January 22, 2016
We love using some of the UK’s finest makeup artists at our events. They add to the glitz and glamour of the affair and make our acts shimmer and shine like never before! When combined with a great costume, there’s nothing better than seeing people transformed before your eyes. But what about if we were working on a completely different scale? What if we were Sony looking to promote The Smurfs movie at cinemas and were looking for something to really stand out? Well, then we can’t think of anything better than what they actually did…
Yup, as the title suggests, Sony went above and beyond (both in terms of visuals and budget) when looking to create a real event for their premiere of their movie. Strictly speaking, as any human will tell you, the Smurfs are fictional. It’s an unfortunate fact but it is completely true. As such, along with no Papa Smurf or Smurfette, there’s no Smurf Village either. So Sony simply created one.
With a marketing budget to rival the film’s $110million production budget, the company looked all across the world to find an area suitable to be turned into Smurf Village. For that matter, it wasn’t just a case of finding an area suitable but also finding a collection of houses that were actually willing to take on the design, because it wasn’t just the name Sony wanted but the aesthetic too. The Smurfs are blue so it makes perfect sense that every single house would have to be blue as well, right?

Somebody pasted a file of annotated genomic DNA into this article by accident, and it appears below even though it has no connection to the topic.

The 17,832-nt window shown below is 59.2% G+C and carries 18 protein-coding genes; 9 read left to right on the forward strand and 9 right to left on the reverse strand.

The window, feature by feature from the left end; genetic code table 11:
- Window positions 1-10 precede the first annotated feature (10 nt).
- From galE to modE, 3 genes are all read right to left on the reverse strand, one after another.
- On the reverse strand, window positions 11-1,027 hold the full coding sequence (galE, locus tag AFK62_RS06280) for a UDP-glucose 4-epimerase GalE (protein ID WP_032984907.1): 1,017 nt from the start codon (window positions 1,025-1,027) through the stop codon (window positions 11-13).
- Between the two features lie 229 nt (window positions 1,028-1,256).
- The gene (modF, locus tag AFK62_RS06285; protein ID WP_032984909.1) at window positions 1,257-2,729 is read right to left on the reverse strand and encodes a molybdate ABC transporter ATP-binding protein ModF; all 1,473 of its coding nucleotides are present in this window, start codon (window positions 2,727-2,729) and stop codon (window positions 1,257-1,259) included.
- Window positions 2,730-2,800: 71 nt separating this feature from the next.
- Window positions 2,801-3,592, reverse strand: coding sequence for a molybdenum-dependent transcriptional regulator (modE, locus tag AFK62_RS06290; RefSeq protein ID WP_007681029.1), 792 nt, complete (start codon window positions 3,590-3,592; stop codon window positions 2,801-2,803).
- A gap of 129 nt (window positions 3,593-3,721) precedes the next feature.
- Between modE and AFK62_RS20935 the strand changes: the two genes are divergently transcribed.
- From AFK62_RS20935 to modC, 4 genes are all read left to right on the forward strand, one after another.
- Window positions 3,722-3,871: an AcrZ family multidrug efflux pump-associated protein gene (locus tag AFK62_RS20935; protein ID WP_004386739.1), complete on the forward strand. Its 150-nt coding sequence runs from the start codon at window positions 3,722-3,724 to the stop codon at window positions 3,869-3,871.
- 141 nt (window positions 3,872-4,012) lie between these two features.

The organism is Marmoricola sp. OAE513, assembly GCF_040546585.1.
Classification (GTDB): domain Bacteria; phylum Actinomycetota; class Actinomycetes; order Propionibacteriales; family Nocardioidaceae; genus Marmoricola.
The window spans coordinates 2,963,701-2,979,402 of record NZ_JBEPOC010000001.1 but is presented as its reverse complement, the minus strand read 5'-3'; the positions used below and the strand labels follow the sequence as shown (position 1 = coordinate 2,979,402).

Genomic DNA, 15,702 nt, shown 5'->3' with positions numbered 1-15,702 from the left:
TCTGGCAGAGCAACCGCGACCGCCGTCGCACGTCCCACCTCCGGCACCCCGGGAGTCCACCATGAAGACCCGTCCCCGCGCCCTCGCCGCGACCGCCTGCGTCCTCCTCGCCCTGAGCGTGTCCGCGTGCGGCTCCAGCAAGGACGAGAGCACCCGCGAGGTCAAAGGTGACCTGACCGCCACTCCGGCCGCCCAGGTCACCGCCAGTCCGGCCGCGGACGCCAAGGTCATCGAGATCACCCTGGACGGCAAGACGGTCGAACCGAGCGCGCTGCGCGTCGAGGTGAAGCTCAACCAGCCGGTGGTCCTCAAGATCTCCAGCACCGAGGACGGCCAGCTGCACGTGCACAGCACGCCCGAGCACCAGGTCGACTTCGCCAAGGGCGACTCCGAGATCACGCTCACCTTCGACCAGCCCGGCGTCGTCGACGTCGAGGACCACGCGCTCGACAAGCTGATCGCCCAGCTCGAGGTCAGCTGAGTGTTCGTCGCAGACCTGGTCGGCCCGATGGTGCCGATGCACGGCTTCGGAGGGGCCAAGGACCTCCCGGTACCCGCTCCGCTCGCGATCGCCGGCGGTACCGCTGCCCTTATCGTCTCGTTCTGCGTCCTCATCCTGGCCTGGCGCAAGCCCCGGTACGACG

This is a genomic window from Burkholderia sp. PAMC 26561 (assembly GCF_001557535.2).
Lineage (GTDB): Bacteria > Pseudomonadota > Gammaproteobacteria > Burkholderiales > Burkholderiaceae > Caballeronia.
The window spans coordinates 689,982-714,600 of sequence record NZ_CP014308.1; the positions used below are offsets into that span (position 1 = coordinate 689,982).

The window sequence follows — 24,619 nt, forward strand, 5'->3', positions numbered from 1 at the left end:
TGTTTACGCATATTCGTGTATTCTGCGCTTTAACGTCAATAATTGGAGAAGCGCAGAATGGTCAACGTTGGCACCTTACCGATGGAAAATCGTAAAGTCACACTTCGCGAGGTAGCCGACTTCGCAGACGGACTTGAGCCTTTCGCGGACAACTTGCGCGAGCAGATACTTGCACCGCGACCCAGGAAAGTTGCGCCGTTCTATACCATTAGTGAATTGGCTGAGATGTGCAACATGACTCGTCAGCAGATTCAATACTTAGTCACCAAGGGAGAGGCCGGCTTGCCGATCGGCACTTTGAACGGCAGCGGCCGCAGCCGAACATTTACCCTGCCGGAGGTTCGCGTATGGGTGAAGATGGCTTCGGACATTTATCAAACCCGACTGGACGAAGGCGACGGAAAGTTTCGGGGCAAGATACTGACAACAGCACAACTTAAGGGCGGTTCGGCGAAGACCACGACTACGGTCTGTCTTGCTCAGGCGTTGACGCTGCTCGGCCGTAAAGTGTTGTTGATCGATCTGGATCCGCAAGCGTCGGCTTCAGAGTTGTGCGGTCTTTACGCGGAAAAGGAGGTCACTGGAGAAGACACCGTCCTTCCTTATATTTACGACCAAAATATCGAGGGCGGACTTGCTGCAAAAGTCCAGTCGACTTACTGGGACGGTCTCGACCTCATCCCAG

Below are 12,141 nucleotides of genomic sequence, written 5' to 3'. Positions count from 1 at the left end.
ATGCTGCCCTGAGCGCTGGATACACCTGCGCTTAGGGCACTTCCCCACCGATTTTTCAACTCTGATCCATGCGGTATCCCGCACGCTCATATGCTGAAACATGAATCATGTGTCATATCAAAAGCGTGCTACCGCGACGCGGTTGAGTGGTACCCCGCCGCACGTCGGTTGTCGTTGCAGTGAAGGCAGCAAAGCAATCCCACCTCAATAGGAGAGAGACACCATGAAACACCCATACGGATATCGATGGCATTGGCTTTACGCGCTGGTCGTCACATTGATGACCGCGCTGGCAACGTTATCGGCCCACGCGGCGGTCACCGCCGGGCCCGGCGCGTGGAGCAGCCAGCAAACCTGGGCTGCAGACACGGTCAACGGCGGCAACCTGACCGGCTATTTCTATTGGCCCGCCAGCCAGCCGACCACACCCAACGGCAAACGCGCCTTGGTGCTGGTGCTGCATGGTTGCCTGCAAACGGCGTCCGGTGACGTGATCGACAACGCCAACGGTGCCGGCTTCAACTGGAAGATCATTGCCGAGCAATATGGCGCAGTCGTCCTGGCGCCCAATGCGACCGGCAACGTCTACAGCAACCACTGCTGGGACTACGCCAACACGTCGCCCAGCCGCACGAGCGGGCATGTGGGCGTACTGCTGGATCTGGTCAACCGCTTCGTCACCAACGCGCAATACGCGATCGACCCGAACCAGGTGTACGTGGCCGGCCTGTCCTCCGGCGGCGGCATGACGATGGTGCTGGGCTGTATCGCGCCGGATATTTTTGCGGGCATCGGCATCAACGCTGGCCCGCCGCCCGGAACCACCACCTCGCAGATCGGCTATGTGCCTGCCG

Cast your mind back to 2011 and you may remember that the world was only sort of recovering from the 2008 economic crisis. In fact, 2011 was a year where many mentioned the much feared ‘double dip’ and history does show that most of the world was in a recession that year. One such country that was struggling – and still is – was Spain, so it wasn’t really too much of a surprise when the small town of Juzcar was selected to be turned blue and was chosen to host the film’s premiere. Wonderful!
Err… In practice that means that literally everything had to be turned blue. A few weeks before the premiere, Sony dispatched a dozen handymen and 4000 litres of blue paint to colour every single piece of rock. All the houses, the historic church and incredibly even the gravestones were painted blue, all in the name of marketing. The June 16th premiere duly arrived and the event was a success.
But what next?
Well, Sony offered the citizens the chance to have their village turned back the way it was before the arrival of The Smurfs, paying full costs. But six months after the world’s press had descended on the town, the inhabitants voted for it to stay the way it was by a vote of 141 to 33. A landslide! The reason being that with money thin on the ground all across Spain, the world’s only Smurf town was actually quite the draw for tourists with 80,000 turning up to Juzcar in those first 180 days.
And what about now? Well there are still Smurf-themed festivals and even Smurf-themed weddings! As of 2013, the blue Smurf Village had amassed 210,000 tourists, which was more than enough to justify the change. After all, before the blue arrived, only 300 tourists would pop in throughout an entire year. Not bad at all!
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By Henry Fosdike